MEAG MUNICH ERGO Kapitalanlagegesellschaft mbH (“MEAG”), Munich, LEI 529900UCDILVT7WI6S55, considers principle adverse impacts of investment decisions on sustainability factors.
The Statement does not yet cover the more extensive demands required by the European Union in the draft version of the regulatory technical standards (RTS). The RTS will, among other things, detail more precisely the requirements of Art. 4 para. 1 Regulation (EU) 2019/2088 (Disclosure Regulation) and provide detailed requirements on methods and the structure of the Statement. MEAG will comply with these requirements when they come into effect.
Sustainability factors and principle adverse impacts of investment decisions as seen by MEAG
Investment decisions can cause, contribute to or be directly linked to effects on sustainability factors that are negative, material or likely to be material. Sustainability factors include, for instance, environmental protection, employee matters, respect for human rights and anti-corruption and anti-bribery matters.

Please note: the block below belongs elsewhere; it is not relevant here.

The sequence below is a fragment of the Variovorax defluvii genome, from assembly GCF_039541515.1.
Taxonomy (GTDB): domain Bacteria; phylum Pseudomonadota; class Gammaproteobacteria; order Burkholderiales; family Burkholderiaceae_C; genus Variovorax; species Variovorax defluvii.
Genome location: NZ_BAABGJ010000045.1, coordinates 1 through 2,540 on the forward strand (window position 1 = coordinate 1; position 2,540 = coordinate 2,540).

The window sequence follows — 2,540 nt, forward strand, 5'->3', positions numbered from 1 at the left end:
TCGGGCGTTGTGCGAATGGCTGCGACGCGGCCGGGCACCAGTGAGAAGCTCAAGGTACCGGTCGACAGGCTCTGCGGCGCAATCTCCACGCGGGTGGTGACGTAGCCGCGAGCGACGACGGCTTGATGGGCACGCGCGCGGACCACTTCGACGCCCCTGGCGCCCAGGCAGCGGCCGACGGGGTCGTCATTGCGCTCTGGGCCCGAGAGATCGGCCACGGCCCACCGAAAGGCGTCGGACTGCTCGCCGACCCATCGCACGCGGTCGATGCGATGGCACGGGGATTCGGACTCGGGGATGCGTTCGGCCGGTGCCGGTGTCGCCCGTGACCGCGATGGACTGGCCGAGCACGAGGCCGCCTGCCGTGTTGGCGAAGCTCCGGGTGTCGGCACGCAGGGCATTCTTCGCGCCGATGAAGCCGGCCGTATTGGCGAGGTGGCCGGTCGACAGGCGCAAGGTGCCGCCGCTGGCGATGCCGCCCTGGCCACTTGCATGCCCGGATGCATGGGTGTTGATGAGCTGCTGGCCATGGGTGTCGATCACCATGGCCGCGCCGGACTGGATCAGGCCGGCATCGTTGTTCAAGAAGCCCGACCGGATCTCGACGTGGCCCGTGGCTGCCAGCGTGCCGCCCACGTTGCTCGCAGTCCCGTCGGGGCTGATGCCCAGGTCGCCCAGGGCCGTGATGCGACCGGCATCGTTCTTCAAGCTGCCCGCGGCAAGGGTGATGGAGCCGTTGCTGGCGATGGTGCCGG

Fighting climate change is without doubt one of the greatest challenges of our age. We consider it our responsibility to contribute to shaping global monetary flows in accordance with the Paris Agreement. That means reducing the emission of greenhouse gases and enabling development that is resistant to climate change. We can help decarbonise the world with our investments and through the dialogue with the investee companies.
We therefore consider the principle adverse impacts (“PAI”) on the environment to be greenhouse gas emissions and fossil fuels. That is why we are working on measuring the effects of our investments on climate change and considering those effects appropriately. In doing so we also want to help Munich Re achieve a climate-neutral investment portfolio by 2050, which Munich Re committed to by joining the Net Zero Asset Owner Alliance.
We are also aware of the importance of social standards, human rights and corporate governance for sustainability. This applies in particular to the UN Global Compact and conventions on banned weapons.